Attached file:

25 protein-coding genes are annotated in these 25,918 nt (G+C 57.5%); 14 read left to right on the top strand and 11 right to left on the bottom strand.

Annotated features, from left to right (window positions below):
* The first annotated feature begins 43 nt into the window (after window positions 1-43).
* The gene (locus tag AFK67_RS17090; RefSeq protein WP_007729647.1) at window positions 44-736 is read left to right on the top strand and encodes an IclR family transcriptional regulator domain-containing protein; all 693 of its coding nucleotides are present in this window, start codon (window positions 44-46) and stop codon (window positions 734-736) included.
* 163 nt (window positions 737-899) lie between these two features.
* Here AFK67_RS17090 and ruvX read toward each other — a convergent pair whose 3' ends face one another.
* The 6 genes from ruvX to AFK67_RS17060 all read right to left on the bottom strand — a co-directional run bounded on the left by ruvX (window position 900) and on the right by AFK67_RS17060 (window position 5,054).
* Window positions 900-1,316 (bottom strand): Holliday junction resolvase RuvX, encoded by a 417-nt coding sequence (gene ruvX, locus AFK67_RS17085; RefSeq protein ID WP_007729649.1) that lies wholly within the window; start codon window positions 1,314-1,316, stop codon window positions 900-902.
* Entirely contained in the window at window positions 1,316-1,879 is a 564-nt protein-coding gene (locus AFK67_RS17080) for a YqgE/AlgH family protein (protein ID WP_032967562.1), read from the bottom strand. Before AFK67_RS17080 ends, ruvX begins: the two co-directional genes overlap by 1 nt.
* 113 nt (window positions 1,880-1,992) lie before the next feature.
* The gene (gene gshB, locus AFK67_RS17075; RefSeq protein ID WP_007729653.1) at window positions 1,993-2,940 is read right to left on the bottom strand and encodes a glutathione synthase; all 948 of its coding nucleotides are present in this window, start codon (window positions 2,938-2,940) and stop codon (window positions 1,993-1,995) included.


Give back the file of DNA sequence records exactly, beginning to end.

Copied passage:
25 protein-coding genes are annotated in these 25,918 nt (G+C 57.5%); 14 read left to right on the top strand and 11 right to left on the bottom strand.

Annotated features, from left to right (window positions below):
* The first annotated feature begins 43 nt into the window (after window positions 1-43).
* The gene (locus tag AFK67_RS17090; RefSeq protein WP_007729647.1) at window positions 44-736 is read left to right on the top strand and encodes an IclR family transcriptional regulator domain-containing protein; all 693 of its coding nucleotides are present in this window, start codon (window positions 44-46) and stop codon (window positions 734-736) included.
* 163 nt (window positions 737-899) lie between these two features.
* Here AFK67_RS17090 and ruvX read toward each other — a convergent pair whose 3' ends face one another.
* The 6 genes from ruvX to AFK67_RS17060 all read right to left on the bottom strand — a co-directional run bounded on the left by ruvX (window position 900) and on the right by AFK67_RS17060 (window position 5,054).
* Window positions 900-1,316 (bottom strand): Holliday junction resolvase RuvX, encoded by a 417-nt coding sequence (gene ruvX, locus AFK67_RS17085; RefSeq protein ID WP_007729649.1) that lies wholly within the window; start codon window positions 1,314-1,316, stop codon window positions 900-902.
* Entirely contained in the window at window positions 1,316-1,879 is a 564-nt protein-coding gene (locus AFK67_RS17080) for a YqgE/AlgH family protein (protein ID WP_032967562.1), read from the bottom strand. Before AFK67_RS17080 ends, ruvX begins: the two co-directional genes overlap by 1 nt.
* 113 nt (window positions 1,880-1,992) lie before the next feature.
* The gene (gene gshB, locus AFK67_RS17075; RefSeq protein ID WP_007729653.1) at window positions 1,993-2,940 is read right to left on the bottom strand and encodes a glutathione synthase; all 948 of its coding nucleotides are present in this window, start codon (window positions 2,938-2,940) and stop codon (window positions 1,993-1,995) included.